## D1 - Definitions

The definitions are all based on a pictorial representation of a graph on

*X*×*X*, where X is a finite discrete set.- A
**graph**is a set, or network, of vertices/nodes, each representing a member of a finite discrete set, together with a set of edges/arcs. - A
**subgraph**is a part of a graph. - An
**edge/arc**has a vertex at each end. - A
**weighted graph**has numbers (**weights**) associated with its edges. - A
**loop**is an edge/arc with the same vertex at each end.

- The
**degree/order**of a vertex is the number of arcs/edges incident on it.

- A
**simple graph**is one in which there are no loops and no more than one edge connecting any pair of vertices. - A
**walk**is a sequence of edges in which the end of one edge is the beginning of the next (excluding the final one). - A
**trail**is a walk in which there are no repeated edges. - A
**path**is a trail in which there are no repeated vertices. - A
**cycle/circuit**is a closed path (the end of the final edge is the start of the first edge).

- A
**Hamiltonian cycle**is a cycle which visits every vertex, but only once. - A
**connected graph**is one where there is a path between each vertex pair (doesn’t have to be direct). - A
**tree**is a simple connected graph that has no cycles. - A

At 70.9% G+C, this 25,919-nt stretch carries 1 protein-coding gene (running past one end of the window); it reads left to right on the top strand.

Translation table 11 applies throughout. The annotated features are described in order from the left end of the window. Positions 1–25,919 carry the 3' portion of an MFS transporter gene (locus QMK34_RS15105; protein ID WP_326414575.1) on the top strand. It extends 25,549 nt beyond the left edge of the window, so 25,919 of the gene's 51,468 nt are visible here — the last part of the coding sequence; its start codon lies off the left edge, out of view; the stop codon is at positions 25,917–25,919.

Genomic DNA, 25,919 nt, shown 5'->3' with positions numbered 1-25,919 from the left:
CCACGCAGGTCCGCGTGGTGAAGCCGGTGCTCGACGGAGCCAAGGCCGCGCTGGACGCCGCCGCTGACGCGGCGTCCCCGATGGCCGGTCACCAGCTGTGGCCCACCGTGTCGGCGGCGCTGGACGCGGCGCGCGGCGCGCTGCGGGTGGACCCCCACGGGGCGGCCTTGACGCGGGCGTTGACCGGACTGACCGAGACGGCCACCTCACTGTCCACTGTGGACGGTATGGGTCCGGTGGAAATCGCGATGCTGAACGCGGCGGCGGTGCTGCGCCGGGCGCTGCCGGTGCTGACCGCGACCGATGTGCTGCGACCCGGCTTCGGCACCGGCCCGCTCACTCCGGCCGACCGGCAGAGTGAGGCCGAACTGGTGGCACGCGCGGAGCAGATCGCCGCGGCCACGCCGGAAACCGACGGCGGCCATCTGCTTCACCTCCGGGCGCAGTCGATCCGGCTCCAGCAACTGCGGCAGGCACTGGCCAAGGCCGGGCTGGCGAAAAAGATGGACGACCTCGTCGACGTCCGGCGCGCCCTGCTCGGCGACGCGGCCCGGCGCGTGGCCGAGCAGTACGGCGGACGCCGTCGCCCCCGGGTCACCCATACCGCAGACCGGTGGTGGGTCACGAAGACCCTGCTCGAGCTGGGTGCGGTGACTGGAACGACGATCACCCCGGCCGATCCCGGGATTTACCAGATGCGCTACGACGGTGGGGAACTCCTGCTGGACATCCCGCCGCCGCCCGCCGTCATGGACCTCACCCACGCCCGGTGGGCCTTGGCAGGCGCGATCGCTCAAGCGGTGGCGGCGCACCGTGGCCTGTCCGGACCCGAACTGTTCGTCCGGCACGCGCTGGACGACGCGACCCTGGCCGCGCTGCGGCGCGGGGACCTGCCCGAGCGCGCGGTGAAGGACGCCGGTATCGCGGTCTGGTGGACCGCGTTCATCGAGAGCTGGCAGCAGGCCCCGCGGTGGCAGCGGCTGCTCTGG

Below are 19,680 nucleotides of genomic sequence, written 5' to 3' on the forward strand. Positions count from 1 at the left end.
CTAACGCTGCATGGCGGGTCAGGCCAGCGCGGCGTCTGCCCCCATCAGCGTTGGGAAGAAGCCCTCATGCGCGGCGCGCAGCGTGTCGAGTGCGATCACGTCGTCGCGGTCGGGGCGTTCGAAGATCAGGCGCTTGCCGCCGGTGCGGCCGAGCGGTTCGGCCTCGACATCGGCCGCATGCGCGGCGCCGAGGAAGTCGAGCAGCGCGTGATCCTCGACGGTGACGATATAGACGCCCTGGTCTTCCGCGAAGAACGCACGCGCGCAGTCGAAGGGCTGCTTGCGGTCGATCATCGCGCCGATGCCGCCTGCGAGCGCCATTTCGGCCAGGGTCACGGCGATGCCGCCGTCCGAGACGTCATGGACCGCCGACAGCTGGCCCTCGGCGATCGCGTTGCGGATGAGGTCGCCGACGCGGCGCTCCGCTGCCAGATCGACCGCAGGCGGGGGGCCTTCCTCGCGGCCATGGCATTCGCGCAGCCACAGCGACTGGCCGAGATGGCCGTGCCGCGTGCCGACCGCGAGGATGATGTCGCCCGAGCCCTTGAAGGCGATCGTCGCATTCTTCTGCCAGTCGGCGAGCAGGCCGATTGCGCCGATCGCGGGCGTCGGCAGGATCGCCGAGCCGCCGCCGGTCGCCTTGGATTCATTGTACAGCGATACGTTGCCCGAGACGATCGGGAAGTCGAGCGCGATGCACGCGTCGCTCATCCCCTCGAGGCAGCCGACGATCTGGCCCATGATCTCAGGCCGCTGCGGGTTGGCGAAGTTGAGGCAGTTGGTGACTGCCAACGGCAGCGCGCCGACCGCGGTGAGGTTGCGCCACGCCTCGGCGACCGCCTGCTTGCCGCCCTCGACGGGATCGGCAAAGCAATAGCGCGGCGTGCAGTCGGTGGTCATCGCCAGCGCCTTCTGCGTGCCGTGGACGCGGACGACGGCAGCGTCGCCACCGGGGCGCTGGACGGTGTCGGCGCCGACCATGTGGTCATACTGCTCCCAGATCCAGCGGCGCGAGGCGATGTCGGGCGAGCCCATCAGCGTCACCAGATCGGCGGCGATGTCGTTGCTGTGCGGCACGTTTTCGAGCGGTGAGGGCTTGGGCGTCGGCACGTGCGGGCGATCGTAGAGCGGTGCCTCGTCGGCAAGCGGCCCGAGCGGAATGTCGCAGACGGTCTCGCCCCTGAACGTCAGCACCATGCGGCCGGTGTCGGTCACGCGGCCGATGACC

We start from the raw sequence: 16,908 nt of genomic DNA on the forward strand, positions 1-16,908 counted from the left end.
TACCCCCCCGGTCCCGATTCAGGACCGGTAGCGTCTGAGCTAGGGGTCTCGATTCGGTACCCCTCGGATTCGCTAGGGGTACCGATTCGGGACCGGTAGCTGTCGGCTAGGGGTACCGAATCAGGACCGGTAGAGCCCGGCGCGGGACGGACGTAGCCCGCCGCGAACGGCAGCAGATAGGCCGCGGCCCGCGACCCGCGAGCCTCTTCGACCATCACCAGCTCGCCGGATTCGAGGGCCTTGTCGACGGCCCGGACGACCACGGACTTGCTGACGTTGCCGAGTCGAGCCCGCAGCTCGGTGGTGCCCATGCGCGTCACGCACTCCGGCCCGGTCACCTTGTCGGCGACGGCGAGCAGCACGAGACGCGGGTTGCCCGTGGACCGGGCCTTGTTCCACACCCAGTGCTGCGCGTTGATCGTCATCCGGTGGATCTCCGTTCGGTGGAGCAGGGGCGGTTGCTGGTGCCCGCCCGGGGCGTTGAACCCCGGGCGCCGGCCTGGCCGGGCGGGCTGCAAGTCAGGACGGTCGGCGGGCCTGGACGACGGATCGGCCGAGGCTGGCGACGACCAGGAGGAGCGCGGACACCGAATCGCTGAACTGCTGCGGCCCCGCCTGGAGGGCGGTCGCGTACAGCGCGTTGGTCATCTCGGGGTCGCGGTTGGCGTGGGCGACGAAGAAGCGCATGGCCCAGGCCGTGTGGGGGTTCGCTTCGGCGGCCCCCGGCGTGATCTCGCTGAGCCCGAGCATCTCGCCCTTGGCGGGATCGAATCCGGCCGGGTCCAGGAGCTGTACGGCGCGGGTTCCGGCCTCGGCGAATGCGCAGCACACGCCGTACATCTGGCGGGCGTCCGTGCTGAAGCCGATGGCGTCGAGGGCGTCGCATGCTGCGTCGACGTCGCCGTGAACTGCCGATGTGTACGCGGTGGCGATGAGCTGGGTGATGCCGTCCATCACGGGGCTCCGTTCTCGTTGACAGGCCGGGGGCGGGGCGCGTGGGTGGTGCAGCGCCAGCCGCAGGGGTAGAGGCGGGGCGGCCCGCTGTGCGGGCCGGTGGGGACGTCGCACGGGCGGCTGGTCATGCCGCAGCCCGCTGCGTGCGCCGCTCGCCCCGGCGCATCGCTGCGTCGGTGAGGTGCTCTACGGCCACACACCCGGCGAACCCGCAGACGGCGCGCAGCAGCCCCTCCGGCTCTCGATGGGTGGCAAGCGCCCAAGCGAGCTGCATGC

**spanning tree**is a subgraph of a graph which includes all the vertices of the graph and is also a tree. - A
**digraph**(directed graph) has at least one edge with an associated direction (arrow arcs). - A
**complete graph**is a simple graph with all pairs of vertices connected by an edge. - An
**incidence/adjacency matrix**represents a graph (see below).

- A
**distance matrix**records the weights on the edges, where a ‘–’ represents no weight.

**Isomorphic graphs**are graphs which have the same attributes but are presented in warped or twisted formats. Once stretched/twisted, these graphs can look exactly the same – without having to change any orders/arcs/nodes. For graphs to be considered isomorphic, the linkage must be the same – meaning the result could be achieved with labelled vertices.- A
**planar graph**has no edges crossing. - A
**bipartite graph**has two distinct sets of vertices – X and Y; edges only join vertices in X to vertices in Y, not vertices within a set. - A
**traversable/Eulerian****graph**can be drawn without taking pen off the paper or repeating edges, starting and ending at the same place. (All nodes are even). - A
**semi-Eulerian graph**is an Eulerian graph but not starting and finishing at the same place. (2 odd nodes, rest even). We call this semi-traversable.

There are always an even (or zero) number of vertices with odd orders in every graph:

- Each arc has two ends and so will contribute two to the total sum of the orders of the whole graph.
- Therefore, the sum of the orders is always even.
- Therefore, vertices with an odd number of orders must exist in pairs.
- Therefore, there is always an even number of odd orders.